Forum Title: Repair of partially collapsed sewer main
Hey all, this is not a DIY project (for me anyway) but I did want to throw it out there to you guys that are way smarter than me about this kind of stuff so I can make sure I manage the project correctly. House is built in 1963 and has what looks to be cast iron pipe. We bought the house in November and started having backup problems in the basement bathroom and outside drain (which is connected to sanitary sewer) in February. After a couple of snakings that only solved the problem for a couple of days at a time, we had it hydrojetted and the guy ran the camera through: Video 1 - February Video 2 - April As you can see at the 35 feet mark in the first video, the drain is partially collapsed. Signal locator showed it is right under the foundation wall. Got a quote to fix it from the inside (busting up concrete in the basement) that was for either $2,500 or $3,500 (the guy had a very thick accent) but regardless it wasn't in the budget at the time to fix, so we rolled the dice to see if a good cleaning after 50+ years of grease and hair would solve the problem. 2 months later, last week, we had the same problem so it is time to address it. My questions are: 1. Are my options to repair it from inside or outside? Outside repair would require about 4.5 - 5 feet of digging since the basement is below grade, but it is my preferred option since that half of my basement is a converted studio and is rented right now so I would prefer not to disturb his life (and my reviews/rental business). I also don't have any hardscaping or landscaping that would be disturbed from an outside dig except for a mulch bed and some dead bushes/flowers that need to get removed anyway. 2. Any huge benefit of one over the other as far as the repair itself goes? 3. Should I go ahead and have the pipe replaced from the foundation out to the city tie-in while I am at it due to age, or can this be explained from the house settling on top of it? 4. Is a sewer main warranty an option here? They have a 30 day seasoning period and I should be good for that since I was for the past 60 days between jettings but would need to look into their view on pre-existing conditions and if the foundation wall is considered "inside" (which isn't covered) our "outside" (which is). Really appreciate your thoughts and advice.
Category: Plumber Post By: MIRIAM DOYLE (Hialeah, FL), 01/16/2016

Quote: Originally Posted by Mr_David I would dig it up from the outside first. If it's under the wall you may have to dig both sides. Start with the outside. Digging! That's all labor. Dig it yourself & save some money. If that's 4 ft just to the pipe, you're gonna have to go deeper to Tunnel under. That deep you're going to want to make a wider hole and slip some sheets of plywood in to shore it up. You don't want to get buried alive. Thanks for the advice and depending on the quotes I get I may or may not dig it myself. Where I am stuck is I posted this on a couple of different forums and have different opinions on what people are seeing on the video. One guy is claiming that there is no way cast iron pipe partially collapses. So I have no idea what he is seeing on the video at that 1:18 mark that would account for the narrowing. Another guy suggested that 1:18 mark on the video is a 45 degree bend which I am not so sure about. He thinks the pipes look good and clean, but there is obviously a problem. I dln't know what my next step is. Do I need to get a plumber to come with another camera to diagnose it? What else could it be that is clogging it other than a collapsed pipe?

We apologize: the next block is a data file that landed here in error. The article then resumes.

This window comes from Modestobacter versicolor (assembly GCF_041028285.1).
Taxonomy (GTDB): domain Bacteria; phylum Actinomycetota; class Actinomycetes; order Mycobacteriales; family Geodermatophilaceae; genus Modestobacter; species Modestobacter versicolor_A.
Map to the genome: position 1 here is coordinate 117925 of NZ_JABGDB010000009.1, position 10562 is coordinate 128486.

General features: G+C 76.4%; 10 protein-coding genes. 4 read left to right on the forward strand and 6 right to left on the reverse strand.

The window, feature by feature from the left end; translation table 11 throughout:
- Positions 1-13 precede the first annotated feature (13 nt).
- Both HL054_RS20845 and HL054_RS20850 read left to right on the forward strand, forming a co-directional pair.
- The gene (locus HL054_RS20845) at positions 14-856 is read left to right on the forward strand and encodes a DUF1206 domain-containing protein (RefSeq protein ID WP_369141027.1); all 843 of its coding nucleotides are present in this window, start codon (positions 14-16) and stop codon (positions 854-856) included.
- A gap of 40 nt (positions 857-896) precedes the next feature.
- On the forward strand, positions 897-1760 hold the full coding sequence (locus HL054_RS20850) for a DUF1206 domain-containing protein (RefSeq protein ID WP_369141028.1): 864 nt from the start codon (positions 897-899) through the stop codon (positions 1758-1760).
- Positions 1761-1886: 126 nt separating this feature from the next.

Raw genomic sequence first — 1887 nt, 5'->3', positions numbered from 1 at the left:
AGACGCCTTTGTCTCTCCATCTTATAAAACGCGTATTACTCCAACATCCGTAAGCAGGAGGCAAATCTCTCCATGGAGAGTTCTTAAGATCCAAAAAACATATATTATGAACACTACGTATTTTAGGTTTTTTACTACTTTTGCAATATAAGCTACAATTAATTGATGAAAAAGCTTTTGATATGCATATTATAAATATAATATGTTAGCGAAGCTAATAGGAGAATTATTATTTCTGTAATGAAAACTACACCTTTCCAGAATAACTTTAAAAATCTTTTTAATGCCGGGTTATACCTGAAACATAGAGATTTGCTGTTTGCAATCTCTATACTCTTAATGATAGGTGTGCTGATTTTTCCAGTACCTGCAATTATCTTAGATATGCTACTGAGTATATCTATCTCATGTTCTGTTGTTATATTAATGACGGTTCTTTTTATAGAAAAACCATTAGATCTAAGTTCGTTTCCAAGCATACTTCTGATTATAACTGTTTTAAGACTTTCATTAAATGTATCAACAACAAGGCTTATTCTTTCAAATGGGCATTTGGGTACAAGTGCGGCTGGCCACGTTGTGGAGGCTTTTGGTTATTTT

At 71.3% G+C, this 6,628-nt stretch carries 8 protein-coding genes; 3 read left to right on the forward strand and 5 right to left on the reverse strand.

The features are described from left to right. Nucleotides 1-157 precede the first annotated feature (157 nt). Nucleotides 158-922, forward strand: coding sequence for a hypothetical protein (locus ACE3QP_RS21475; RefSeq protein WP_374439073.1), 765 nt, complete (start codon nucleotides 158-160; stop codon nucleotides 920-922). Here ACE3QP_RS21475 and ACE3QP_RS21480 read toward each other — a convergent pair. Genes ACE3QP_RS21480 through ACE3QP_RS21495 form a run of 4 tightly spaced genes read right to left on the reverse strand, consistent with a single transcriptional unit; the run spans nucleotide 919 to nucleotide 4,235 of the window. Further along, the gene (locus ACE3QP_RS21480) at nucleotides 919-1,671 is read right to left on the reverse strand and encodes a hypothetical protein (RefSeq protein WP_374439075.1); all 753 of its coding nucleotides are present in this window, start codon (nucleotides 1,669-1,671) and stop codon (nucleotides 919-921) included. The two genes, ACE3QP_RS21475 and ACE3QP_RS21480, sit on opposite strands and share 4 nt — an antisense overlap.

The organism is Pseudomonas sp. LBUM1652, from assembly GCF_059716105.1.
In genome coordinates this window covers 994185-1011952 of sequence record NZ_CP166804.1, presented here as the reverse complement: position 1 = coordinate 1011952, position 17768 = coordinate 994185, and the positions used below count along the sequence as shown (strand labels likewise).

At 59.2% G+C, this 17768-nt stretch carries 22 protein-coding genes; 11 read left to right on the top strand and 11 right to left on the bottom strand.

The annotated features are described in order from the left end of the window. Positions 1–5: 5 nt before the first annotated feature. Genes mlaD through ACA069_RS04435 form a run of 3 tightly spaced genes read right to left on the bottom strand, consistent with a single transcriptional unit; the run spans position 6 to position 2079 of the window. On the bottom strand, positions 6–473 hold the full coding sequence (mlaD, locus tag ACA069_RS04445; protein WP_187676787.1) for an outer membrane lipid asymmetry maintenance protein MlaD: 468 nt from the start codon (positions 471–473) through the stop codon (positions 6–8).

- JEROME SCHNEIDER (Orem, UT), 09/07/2017

is what I'm seeing in 1st video at 1:15 @ -35 ft the same as what I see in the 2nd video after it was jetted? As the camera was backing out in 1st video, lit looked like you had water flowing and it even went under water for a few feet before you got to problem. Look at this thread. similar problem but water flow is reversed. http://www.plumbingforums.com/forum/...ead.php?t=7333 the 2 sections of pipe shifted with the down stream section lower than the upstream pipe.

- TYRONE MCCARTHY (Brooklyn Park, MN), 09/22/2017

I would dig it up from the outside first. If it's under the wall you may have to dig both sides. Start with the outside. Digging! That's all labor. Dig it yourself & save some money. If that's 4 ft just to the pipe, you're gonna have to go deeper to Tunnel under. That deep you're going to want to make a wider hole and slip some sheets of plywood in to shore it up. You don't want to get buried alive.

- JESSIE HAYNES (Noblesville, IN), 10/15/2017

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